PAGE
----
Monday, 9 September 2013

Brazil - A Final Word

Dear Readers,
It has taken me a very, very long time to get around to writing this post.
I left Brazil two weeks ago and flew directly to Sweden, my new home. Moving to Sweden has been far more complicated than I thought it would be, but you'll hear more about that in a later post.

Brazil is an absolutely stunning place. It's politics and ways of life are so incredibly complex and the reports that I read in the newspapers now seem so skewed and uninformed that I can only assume the people that wrote them have never visited the country. It was only through talking to people and asking questions that I began to understand how this country works and yet, for me, the most important thing I learnt was that despite their problems and the corruption people are proud to be Brazilian. Not in an obnoxious, my country is better than yours way, but in earnest and I found it refreshing.

Here's a short list of things I learnt in Brazil, that you might find interesting or useful if you're planning on a visit sometime soon.

1/ People are not happy about the Olympic Games or the World Cup. This problem is not something that can be discussed in a small subsection of a blog post, one could easily write a book on it. I just think that everybody should take 20 minutes out of their day and read up on why. The feeling was so strong that I began to make a short documentary with some very kind couch surfers and a small production company called Torie Propaganda (which I'll be able to post online in the upcoming months).

2/ Most toilets do not take toilet paper. My Uncle's advice upon my arrival, was if in doubt, throw it in the bin. It being the toilet paper.

3/ The traffic jams are incomprehensible. Rush hour lasts a long time and you're better off staying out in town than attempting to go home if you're going to get caught in it. One thirty minute drive took my Uncle and I three hours because we left at the wrong time. (Note: in Sao Paolo, cars are only allowed to drive on certain days depending on their number plate because the traffic is so bad).

3a/ Traffic lights are more of a guideline, than an actual signal to stop.

4/ The buses are excellently designed. There's a lot of stigma around Brazilian buses for a whole host of reasons. The prices keep rising, they're dangerous etc.etc. There are three main forms of public transport in Rio; buses, vans and taxis. Taxis are safe and cheap. Buses are pretty cheap for the distance they travel and variably reliable, but I think the way they are designed is fantastic. They're not particularly up-to-date or clean, but most have air conditioning and they have a turnstile that the driver operates, making it very difficult for anyone to get on without paying. As for the vans I advise that you don't take them (as do most good travel books). They work on a pretty complicated system and I think you need to speak quite good portuguese to be sure that you're getting into the right one. They're also not entirely legal.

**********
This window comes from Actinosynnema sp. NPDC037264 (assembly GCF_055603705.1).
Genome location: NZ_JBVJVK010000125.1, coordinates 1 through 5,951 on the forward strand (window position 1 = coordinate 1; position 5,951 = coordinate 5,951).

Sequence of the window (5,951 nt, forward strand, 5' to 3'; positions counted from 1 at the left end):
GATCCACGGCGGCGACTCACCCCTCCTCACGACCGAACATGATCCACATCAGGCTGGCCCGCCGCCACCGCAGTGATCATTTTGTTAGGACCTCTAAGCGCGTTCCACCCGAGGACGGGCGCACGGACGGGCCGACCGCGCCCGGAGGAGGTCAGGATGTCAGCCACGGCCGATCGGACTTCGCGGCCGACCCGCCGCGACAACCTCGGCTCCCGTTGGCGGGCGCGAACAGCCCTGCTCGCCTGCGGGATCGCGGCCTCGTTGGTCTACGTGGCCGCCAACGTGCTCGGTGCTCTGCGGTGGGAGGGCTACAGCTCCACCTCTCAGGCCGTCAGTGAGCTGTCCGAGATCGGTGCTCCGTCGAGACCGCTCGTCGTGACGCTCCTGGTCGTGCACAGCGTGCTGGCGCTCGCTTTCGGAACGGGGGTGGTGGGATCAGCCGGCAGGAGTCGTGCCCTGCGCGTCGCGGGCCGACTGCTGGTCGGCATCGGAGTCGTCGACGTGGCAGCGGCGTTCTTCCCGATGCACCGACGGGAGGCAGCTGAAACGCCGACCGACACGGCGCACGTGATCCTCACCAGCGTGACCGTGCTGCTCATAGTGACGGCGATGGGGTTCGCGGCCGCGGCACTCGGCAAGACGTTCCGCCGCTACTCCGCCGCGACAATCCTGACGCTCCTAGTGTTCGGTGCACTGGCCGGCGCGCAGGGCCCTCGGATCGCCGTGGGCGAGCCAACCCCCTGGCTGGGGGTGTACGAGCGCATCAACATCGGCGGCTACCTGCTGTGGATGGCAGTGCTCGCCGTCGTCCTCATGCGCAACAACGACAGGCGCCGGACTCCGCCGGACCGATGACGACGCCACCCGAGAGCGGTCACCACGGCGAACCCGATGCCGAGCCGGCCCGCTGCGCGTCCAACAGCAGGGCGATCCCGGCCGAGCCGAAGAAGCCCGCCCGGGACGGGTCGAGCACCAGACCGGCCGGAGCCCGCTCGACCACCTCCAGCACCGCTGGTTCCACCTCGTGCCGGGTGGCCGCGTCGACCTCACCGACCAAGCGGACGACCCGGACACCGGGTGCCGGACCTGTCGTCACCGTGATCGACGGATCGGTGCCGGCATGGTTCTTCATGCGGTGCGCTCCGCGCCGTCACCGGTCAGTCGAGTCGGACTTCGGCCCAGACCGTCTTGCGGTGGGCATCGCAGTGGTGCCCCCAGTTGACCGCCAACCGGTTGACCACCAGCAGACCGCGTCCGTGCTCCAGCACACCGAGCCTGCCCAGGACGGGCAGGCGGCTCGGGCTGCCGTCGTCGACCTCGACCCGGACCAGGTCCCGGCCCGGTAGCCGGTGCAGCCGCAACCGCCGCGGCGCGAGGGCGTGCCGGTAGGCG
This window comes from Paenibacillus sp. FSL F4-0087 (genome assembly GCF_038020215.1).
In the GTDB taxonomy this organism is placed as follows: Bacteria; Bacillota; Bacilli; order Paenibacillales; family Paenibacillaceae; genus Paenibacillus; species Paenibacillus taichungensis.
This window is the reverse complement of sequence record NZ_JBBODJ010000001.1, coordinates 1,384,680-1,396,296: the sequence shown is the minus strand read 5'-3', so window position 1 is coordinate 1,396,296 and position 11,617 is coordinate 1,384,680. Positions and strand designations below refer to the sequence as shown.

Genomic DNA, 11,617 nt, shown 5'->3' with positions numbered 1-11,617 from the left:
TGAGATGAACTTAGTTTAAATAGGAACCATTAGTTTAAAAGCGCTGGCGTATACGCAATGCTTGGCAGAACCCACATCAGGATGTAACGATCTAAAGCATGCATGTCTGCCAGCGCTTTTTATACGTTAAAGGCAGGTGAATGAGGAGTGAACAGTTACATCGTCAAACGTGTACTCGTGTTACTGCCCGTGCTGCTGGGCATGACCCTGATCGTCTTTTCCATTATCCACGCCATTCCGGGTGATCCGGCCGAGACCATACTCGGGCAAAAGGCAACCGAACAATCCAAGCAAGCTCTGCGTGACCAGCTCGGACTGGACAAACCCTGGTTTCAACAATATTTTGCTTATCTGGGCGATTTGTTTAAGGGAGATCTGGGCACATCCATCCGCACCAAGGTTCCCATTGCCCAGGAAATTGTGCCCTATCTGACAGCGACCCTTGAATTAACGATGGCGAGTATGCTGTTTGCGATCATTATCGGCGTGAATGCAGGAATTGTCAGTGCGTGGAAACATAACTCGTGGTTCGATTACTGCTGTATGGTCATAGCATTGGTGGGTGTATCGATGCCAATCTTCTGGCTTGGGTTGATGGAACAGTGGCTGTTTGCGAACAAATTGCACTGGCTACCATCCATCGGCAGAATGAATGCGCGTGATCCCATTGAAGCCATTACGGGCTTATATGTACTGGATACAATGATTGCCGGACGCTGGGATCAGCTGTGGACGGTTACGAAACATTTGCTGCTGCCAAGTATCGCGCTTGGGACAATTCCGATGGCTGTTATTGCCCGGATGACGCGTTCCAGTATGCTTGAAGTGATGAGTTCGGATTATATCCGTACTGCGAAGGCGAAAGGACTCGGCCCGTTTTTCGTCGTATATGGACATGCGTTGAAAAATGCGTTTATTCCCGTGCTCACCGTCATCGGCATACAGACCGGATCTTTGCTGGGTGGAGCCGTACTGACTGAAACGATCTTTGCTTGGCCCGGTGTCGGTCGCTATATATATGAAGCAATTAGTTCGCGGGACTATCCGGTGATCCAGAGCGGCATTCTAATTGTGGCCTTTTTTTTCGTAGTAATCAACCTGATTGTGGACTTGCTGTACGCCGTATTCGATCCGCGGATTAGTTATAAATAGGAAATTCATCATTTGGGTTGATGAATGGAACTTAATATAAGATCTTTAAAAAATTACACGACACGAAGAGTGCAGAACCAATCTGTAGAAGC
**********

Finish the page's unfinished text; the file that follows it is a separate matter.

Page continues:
5/ Corcovado (Christ the Reedemer) - Go there first thing on a Sunday morning. Be there before 8am when it opens and buy your tickets online. Take one of the vans up to the top (these ARE legit) and then take the stairs not the lift. You'll be one of the first people to reach the statue. You might have to sit and have breakfast or browse the tourist tat shops whilst you wait for the clouds to clear, but it's worth waiting just for the view.

6/ The Brazilian staple diet is excellent. I'm a vegetarian, so obviously I couldn't enjoy the grilled meat, but the beans and rice tasted so good.

7/ Bonito. If you're going to Brazil, go to Bonito. Make sure you have a decent amount of money for this trip because once you pay for the hotel and the activities (which you simply won't be able to avoid) the cost will add up. But it's worth it. Just so you can go 'floating' in the crystal waters, climb in trees with the monkeys and dive into waterfalls. It sounds idyllic and it honestly is.

8/ Avoid the tourist traps. I never went to Copacabana or Ipanema, we mostly went to a beach near Barra di Tijuca. I would recommend going even further out though if you've got a means of getting there. Grumari is a beautiful, hidden beach right next to where all the surfers go. Places like Copacabana are nice, but it's insanely busy and it's expensive.

9/ Be street smart. Brazil isn't a dangerous place, unless you're silly. If someone asks for your wallet, give it to them, you can always recover your belongings later (this is advice based on the fact that the someone asking for your wallet might well have a gun). You'll also notice that a lot of the street performers who step in front of your car at traffic lights will do a turn lifting their shirt up - this is to let you know that they don't have any hidden weapons.

9/ Go to Lapa. I didn't really know what to expect on a night out in Brazil but Lapa certainly proved to be interesting. On arriving to the place I felt pretty intimidated, surrounded by prostitutes sprawled on cars, but it turned out to be the hub of Rio's nightlife. Most people don't even seem to bother entering the clubs or bars, spending their night on the street drinking and listening to the street musicians. Also, I'd advise a stop at the singing waiters bar at Barra di Tijuca. I forget the name but when I remember, I'll post it.

10/ Eat in the kilo restaurants. Here the food is priced by the kilo. They're cheap (about 5 euros for a large meal) and the food is good.

10a/ Buy the snacks that the roadside sellers offer. Especially the coconuts.

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